A successful customer service survey has to get a lot of things right. You have to ask customers the right questions, and make sure they understand what you're asking. You have to continually monitor the process to make sure employees aren't manipulating the survey. You have to perform ongoing quality assurance to ensure customers' answers are being properly captured. You have to make sure you're contacting the right customers at the right time, and they are being surveyed about the right experience.
That's just on the data collection end. Then you need to deliver the right data to the right employees--easily thousands of reports generated daily--and make sure they have enough context to understand it. You need to make sure everyone has the right incentives to improve. You need to keep the entire process aligned with the company's business goals, and adjust as needed when strategic imperatives shift.
The biggest challenge in this whole process, however, is simply getting customers to take a survey.
Consumers today are often surveyed to death, and many customers don't feel that their input is truly appreciated. Automated robo-surveys are easy to ignore and feel very impersonal (if they work at all--I've found many customer surveys which are literally broken). While most customers are willing to offer their opinions, they are not interested in taking the time if the company will just ignore the survey.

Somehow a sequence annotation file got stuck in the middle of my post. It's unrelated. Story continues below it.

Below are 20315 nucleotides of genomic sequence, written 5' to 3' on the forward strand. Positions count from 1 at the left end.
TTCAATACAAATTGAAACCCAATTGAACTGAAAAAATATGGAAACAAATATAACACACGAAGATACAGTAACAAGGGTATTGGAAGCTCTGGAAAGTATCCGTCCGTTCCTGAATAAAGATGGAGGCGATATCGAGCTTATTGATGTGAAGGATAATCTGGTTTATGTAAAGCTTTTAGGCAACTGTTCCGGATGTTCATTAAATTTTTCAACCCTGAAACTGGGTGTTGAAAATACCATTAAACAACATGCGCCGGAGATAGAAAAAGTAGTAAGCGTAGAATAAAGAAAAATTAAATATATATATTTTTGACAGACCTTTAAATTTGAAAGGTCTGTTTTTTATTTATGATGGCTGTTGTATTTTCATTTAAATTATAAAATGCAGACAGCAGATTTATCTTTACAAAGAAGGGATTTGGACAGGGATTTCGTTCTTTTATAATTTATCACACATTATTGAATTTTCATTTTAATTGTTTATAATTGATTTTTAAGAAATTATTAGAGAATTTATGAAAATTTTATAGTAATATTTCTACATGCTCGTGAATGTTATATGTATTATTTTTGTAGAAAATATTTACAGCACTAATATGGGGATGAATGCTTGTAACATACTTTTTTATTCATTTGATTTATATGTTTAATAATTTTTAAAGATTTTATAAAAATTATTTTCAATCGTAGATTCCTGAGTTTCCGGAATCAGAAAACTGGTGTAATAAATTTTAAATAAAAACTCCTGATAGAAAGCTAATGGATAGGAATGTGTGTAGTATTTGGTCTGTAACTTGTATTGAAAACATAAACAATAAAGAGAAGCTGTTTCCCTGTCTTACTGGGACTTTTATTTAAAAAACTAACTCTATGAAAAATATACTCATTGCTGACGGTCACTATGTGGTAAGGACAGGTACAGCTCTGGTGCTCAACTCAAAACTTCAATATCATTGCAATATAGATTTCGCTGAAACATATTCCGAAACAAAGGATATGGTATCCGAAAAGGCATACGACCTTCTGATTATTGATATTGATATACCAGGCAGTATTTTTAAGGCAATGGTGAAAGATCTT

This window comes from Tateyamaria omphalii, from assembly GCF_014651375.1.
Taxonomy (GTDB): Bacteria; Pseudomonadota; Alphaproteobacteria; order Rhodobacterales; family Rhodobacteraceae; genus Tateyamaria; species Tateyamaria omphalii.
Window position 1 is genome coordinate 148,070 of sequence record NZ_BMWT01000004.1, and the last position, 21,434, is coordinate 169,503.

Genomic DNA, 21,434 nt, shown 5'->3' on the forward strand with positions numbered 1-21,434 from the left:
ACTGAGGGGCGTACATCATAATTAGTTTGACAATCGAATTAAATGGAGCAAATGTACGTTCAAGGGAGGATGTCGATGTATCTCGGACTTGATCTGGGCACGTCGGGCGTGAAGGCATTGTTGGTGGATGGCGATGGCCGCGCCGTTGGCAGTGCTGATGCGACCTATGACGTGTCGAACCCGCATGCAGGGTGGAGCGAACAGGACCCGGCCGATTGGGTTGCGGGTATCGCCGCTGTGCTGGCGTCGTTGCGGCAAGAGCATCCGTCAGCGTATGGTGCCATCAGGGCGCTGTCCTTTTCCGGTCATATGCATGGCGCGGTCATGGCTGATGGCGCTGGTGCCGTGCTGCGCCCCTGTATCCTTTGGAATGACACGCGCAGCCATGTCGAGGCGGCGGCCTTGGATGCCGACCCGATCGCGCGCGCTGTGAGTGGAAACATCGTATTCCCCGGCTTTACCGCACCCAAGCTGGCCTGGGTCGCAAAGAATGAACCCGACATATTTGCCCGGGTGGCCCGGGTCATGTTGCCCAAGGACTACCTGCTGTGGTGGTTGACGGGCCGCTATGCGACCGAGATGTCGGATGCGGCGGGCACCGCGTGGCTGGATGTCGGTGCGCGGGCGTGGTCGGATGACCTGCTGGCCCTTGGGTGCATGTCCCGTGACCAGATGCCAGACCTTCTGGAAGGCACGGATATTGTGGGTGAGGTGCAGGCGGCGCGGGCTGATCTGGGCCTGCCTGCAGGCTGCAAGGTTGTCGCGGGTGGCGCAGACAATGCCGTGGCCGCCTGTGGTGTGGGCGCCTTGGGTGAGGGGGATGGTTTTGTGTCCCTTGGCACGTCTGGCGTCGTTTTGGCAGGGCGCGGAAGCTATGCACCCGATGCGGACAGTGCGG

That's why we often recommend immediate live interviews to our clients. While this is not the cheapest way to survey customers, it is by far the most cost-effective. Immediate live interviews have a very high response rate because they are very personal, and because you are reaching the customer at a moment when she is most likely to be willing to response. You can also go into great depth with 20-30 questions about what happened during the customer's experience, and follow-ups to ask about any problems or complaints.
A customer survey program is guaranteed to fail if not enough customers take the survey. In our world of jaded, overstimulated consumers, this really is the biggest challenge.